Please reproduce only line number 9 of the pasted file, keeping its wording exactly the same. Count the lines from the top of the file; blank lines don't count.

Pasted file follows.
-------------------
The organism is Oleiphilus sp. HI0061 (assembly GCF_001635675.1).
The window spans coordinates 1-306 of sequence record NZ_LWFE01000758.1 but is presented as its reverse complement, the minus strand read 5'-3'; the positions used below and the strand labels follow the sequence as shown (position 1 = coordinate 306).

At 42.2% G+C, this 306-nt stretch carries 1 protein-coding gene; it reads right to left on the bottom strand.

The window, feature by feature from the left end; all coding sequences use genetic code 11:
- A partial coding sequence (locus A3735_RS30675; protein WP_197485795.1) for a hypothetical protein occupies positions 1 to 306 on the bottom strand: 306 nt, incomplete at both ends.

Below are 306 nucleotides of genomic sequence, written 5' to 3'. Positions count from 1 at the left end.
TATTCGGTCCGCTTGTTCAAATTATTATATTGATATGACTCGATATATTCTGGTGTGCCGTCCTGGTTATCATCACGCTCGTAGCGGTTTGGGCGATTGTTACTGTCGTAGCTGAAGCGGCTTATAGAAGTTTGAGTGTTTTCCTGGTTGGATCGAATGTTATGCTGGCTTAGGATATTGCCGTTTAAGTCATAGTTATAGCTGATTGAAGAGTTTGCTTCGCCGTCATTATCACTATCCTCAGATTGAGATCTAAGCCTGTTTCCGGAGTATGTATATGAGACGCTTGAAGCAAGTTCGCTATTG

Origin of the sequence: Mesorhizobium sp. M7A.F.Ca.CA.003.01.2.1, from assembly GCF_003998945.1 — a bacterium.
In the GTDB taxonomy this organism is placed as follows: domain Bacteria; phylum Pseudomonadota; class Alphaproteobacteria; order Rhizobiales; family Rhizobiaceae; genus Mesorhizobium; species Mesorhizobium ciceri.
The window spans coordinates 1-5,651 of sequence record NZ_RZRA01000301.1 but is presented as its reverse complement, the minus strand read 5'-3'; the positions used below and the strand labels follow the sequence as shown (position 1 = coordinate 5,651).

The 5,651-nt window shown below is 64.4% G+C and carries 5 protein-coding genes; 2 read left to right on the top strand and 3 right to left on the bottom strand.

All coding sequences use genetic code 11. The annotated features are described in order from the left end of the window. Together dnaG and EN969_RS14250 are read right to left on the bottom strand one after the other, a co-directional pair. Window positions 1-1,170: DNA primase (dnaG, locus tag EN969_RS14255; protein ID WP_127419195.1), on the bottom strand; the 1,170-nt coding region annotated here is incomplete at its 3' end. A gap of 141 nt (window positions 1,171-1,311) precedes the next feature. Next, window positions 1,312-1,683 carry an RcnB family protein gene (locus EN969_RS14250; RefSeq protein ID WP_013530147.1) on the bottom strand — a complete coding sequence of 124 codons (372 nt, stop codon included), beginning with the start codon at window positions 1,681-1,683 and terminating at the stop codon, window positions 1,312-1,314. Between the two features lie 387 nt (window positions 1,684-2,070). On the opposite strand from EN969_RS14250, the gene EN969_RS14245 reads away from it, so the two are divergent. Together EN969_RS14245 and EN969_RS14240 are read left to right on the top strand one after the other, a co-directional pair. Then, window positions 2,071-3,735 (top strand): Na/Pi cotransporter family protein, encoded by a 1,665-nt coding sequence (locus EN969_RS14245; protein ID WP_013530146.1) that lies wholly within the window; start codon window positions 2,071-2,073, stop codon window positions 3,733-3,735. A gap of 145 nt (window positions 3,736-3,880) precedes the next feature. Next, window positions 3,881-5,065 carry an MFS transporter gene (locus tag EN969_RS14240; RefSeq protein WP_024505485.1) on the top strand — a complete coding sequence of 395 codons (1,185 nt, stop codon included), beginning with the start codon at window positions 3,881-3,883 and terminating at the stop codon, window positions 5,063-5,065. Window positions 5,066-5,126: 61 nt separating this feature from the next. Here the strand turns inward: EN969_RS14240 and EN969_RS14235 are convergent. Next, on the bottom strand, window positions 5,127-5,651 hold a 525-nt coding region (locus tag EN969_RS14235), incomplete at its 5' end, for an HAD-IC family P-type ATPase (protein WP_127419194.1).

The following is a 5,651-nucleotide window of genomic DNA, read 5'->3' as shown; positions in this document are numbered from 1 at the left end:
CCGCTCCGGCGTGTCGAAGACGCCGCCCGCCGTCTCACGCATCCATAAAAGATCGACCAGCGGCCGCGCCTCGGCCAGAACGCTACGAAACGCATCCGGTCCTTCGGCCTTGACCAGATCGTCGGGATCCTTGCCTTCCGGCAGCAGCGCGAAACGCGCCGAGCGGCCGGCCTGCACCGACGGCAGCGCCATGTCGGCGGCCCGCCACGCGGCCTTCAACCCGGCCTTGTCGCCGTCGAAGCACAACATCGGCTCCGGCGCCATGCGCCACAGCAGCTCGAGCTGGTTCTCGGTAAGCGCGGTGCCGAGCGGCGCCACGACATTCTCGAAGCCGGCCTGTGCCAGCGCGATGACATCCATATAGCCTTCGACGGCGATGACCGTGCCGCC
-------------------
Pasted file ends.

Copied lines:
In the GTDB taxonomy this organism is placed as follows: domain Bacteria; phylum Pseudomonadota; class Alphaproteobacteria; order Rhizobiales; family Rhizobiaceae; genus Mesorhizobium; species Mesorhizobium ciceri.